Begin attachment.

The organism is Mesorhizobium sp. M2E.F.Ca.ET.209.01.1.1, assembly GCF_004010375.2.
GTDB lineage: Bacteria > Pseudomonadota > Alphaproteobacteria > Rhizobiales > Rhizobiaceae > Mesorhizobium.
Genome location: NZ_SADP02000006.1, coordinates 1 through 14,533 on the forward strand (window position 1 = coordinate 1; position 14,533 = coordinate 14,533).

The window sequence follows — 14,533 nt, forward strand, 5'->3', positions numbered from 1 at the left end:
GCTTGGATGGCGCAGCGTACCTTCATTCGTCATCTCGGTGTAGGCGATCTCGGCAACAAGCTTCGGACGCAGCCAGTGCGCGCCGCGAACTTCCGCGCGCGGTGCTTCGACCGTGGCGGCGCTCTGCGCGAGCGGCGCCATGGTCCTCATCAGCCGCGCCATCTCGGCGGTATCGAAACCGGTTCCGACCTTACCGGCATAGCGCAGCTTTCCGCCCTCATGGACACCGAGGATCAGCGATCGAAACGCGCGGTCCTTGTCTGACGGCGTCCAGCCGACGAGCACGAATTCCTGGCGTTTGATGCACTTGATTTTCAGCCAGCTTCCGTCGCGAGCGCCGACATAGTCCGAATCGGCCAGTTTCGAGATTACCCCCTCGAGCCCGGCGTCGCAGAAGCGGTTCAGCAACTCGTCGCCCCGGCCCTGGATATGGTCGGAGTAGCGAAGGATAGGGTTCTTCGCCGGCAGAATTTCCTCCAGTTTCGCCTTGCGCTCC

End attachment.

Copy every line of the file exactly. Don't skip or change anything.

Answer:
The organism is Mesorhizobium sp. M2E.F.Ca.ET.209.01.1.1, assembly GCF_004010375.2.
GTDB lineage: Bacteria > Pseudomonadota > Alphaproteobacteria > Rhizobiales > Rhizobiaceae > Mesorhizobium.
Genome location: NZ_SADP02000006.1, coordinates 1 through 14,533 on the forward strand (window position 1 = coordinate 1; position 14,533 = coordinate 14,533).

The window sequence follows — 14,533 nt, forward strand, 5'->3', positions numbered from 1 at the left end:
GCTTGGATGGCGCAGCGTACCTTCATTCGTCATCTCGGTGTAGGCGATCTCGGCAACAAGCTTCGGACGCAGCCAGTGCGCGCCGCGAACTTCCGCGCGCGGTGCTTCGACCGTGGCGGCGCTCTGCGCGAGCGGCGCCATGGTCCTCATCAGCCGCGCCATCTCGGCGGTATCGAAACCGGTTCCGACCTTACCGGCATAGCGCAGCTTTCCGCCCTCATGGACACCGAGGATCAGCGATCGAAACGCGCGGTCCTTGTCTGACGGCGTCCAGCCGACGAGCACGAATTCCTGGCGTTTGATGCACTTGATTTTCAGCCAGCTTCCGTCGCGAGCGCCGACATAGTCCGAATCGGCCAGTTTCGAGATTACCCCCTCGAGCCCGGCGTCGCAGAAGCGGTTCAGCAACTCGTCGCCCCGGCCCTGGATATGGTCGGAGTAGCGAAGGATAGGGTTCTTCGCCGGCAGAATTTCCTCCAGTTTCGCCTTGCGCTCC